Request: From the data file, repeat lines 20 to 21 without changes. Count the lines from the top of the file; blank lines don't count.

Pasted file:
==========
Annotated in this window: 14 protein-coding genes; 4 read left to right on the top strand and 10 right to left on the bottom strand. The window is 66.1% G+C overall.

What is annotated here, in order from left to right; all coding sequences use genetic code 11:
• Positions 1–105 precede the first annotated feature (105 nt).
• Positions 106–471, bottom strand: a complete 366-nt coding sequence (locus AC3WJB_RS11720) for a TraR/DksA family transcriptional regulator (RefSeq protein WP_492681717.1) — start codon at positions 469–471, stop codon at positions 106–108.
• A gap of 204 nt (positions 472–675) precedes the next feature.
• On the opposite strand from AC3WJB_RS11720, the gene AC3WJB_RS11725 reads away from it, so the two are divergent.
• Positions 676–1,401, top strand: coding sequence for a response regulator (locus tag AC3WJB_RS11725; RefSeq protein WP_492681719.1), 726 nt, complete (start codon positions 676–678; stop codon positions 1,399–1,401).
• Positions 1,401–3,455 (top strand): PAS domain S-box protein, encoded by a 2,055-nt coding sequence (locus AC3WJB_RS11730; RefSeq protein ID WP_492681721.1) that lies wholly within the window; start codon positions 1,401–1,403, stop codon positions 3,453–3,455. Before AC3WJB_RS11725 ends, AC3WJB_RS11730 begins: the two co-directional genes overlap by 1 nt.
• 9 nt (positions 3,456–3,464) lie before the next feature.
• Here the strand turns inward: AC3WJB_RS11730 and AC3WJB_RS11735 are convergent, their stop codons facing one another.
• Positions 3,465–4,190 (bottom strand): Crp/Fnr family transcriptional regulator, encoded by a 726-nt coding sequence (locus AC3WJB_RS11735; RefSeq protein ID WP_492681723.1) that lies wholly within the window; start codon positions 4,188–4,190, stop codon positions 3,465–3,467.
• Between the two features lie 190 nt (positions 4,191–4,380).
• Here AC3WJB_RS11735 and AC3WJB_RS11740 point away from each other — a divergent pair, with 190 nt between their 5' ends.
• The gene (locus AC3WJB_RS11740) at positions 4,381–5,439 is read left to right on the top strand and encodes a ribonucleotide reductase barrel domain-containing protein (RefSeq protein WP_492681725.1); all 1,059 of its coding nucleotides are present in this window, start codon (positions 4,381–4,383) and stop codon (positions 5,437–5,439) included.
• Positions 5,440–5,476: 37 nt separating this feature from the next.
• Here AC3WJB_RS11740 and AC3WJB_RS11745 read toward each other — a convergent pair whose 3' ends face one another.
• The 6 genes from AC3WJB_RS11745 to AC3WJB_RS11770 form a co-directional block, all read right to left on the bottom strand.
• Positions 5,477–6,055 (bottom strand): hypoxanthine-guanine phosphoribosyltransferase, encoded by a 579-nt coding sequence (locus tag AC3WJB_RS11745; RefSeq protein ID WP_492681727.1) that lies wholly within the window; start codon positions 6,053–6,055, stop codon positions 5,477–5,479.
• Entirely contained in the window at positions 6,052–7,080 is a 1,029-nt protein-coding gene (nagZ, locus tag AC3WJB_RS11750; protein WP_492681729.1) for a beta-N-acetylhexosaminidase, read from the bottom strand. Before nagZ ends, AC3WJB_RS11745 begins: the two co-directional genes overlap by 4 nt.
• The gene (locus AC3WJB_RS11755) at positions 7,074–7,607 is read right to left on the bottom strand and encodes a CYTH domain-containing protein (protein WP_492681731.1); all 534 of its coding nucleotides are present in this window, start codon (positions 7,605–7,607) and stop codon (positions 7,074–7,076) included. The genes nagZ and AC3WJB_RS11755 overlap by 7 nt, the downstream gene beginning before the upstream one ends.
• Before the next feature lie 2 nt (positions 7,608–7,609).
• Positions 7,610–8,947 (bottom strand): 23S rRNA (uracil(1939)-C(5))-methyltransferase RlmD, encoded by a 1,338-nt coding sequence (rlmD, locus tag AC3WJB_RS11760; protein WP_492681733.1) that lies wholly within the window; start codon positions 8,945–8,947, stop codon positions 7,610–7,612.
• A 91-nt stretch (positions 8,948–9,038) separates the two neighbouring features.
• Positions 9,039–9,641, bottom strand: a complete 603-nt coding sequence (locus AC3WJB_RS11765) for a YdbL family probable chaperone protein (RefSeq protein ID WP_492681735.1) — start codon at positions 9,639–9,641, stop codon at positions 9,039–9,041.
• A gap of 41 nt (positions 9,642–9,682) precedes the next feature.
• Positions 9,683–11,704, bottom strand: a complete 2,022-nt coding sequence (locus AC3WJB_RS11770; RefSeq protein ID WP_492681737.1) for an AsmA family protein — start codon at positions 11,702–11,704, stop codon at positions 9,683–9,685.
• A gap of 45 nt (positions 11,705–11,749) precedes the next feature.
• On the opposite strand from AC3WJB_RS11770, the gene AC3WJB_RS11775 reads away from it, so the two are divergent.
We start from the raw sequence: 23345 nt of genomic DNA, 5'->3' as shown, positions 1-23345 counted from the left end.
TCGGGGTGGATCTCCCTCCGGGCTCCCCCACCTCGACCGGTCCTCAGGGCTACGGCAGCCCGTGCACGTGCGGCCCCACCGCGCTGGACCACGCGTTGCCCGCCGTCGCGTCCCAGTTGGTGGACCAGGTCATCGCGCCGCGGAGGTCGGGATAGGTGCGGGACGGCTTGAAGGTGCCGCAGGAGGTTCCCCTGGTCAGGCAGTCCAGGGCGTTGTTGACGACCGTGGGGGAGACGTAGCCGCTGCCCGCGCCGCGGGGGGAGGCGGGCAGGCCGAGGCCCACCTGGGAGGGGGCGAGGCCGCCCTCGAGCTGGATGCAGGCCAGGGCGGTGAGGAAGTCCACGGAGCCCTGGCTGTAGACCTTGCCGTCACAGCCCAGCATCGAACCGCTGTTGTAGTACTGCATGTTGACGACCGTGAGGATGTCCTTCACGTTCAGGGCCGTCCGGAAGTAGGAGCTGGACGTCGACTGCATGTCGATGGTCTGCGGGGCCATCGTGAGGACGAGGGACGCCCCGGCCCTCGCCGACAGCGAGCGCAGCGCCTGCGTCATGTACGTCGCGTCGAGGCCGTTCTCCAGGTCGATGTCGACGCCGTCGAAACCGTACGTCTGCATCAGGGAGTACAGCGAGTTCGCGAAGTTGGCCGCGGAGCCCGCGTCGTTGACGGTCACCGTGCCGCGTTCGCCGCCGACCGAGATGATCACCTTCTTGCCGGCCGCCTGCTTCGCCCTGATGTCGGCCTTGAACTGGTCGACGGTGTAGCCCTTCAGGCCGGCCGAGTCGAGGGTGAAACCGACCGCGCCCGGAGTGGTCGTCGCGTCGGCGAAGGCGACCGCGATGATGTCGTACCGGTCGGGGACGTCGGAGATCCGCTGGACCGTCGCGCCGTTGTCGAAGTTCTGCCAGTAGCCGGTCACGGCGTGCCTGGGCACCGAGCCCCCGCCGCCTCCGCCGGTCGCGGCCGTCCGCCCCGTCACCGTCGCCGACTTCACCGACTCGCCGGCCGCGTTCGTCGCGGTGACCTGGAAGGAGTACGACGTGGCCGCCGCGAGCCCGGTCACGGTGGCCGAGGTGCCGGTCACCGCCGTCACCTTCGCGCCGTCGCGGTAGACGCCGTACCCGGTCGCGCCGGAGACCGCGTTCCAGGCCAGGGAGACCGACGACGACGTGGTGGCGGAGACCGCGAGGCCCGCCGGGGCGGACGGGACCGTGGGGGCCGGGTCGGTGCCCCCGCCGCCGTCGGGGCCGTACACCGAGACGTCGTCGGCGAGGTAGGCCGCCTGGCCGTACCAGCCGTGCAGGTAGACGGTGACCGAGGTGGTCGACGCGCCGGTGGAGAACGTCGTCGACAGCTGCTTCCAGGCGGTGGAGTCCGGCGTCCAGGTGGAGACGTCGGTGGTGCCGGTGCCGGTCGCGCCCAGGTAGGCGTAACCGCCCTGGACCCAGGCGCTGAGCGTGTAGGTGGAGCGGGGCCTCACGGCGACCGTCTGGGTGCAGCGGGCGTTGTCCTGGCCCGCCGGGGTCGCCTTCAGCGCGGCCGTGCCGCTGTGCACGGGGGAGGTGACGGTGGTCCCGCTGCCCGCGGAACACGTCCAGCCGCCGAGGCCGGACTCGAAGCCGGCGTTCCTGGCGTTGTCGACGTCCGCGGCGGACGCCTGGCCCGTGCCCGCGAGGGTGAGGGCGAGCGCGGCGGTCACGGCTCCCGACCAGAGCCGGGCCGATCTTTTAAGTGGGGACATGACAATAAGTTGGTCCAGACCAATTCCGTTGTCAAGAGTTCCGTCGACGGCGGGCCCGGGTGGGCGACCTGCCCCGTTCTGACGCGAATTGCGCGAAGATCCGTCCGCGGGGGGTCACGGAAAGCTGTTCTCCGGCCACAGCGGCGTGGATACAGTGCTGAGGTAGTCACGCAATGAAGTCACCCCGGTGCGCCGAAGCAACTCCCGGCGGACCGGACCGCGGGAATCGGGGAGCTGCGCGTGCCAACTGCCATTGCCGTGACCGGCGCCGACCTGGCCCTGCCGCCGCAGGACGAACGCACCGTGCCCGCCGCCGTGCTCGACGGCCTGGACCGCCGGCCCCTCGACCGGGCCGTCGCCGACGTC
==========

• The gene (locus AC3WJB_RS11755) at positions 7,074–7,607 is read right to left on the bottom strand and encodes a CYTH domain-containing protein (protein WP_492681731.1); all 534 of its coding nucleotides are present in this window, start codon (positions 7,605–7,607) and stop codon (positions 7,074–7,076) included. The genes nagZ and AC3WJB_RS11755 overlap by 7 nt, the downstream gene beginning before the upstream one ends.
• Before the next feature lie 2 nt (positions 7,608–7,609).